Jefferson Adams is a freelance writer living in San Francisco. He has covered Health News for http://Examiner.com, and provided health and medical content for http://Sharecare.com. His work has appeared in Antioch Review, Blue Mesa Review, CALIBAN, Hayden's Ferry Review, Huffington Post, the Mississippi Review, and Slate, among others.
Celiac.com 04/26/2012 - A recent statement by the FDA announces that the agency is gathering data to respond to calls for an "alternative approach" to determining a specific gluten threshold level other than the proposed level of under 20 parts per million gluten as one of the criteria to define the term “gluten-free.”
The statement directly acknowledges that people with celiac disease must avoid gluten for life in order to prevent harmful health effects.
The statement also notes that, in 2011, the Agency, through its Center for Food Safety and Applied Nutrition (CFSAN) conducted the following actions involving accurate gluten labeling of food products:
It finished a safety assessment of gluten exposure in individuals with celiac disease, and that it had gotten that assessment peer-reviewed.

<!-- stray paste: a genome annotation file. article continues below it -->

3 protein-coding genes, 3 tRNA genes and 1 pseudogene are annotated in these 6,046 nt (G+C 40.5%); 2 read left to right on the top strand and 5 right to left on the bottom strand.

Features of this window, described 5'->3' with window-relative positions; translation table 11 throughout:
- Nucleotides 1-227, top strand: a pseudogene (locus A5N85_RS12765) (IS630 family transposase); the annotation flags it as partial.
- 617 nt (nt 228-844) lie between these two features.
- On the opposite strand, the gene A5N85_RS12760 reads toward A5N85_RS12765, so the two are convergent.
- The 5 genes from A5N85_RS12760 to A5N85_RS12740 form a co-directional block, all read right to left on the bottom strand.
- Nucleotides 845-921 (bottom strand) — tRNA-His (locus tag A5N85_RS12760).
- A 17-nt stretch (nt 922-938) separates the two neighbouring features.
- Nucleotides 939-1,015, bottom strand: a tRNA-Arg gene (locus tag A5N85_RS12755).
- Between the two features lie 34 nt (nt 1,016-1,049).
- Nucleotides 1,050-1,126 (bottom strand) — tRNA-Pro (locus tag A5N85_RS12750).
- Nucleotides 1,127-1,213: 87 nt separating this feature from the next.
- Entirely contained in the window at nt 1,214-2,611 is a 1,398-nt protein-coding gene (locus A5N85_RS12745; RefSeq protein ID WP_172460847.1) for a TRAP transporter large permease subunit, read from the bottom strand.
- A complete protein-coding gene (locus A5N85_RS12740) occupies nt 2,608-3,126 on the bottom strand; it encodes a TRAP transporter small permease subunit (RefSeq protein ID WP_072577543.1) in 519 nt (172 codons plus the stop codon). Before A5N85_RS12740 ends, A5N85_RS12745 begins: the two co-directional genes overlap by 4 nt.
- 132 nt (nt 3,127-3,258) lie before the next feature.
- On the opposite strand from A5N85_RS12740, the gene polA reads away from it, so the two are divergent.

This was done to gather more data regarding possible alternative approaches to establishing a specific gluten threshold level as one of the criteria to define “gluten-free.”
These would be alternative approaches that differ from the "analytical methods-based approach" used by the FDA in its proposed rule for "gluten-free" products. That proposal established product ingredients under 20 parts per million gluten as one of the criteria for defining the term “gluten-free.”
The FDA statement also noted that CFSAN had published a Federal Register notice in August 2011, reopening the comment period on the Agency’s proposed rule on “gluten-free” food labeling.
The notice announces the publication of the FDA's safety assessment on gluten exposure in people with celiac disease, and asks for public comment on the safety assessment, and on any other issues that might affect the definition of the term “gluten-free” in the Agency's final rule.
Lastly, the statement announces that the FDA will review and consider those public comments before issuing its final rule defining “gluten-free” for labeling food products, including dietary supplements. The FDA intends to complete the entire process and issue the rule by the end of fiscal year 2012.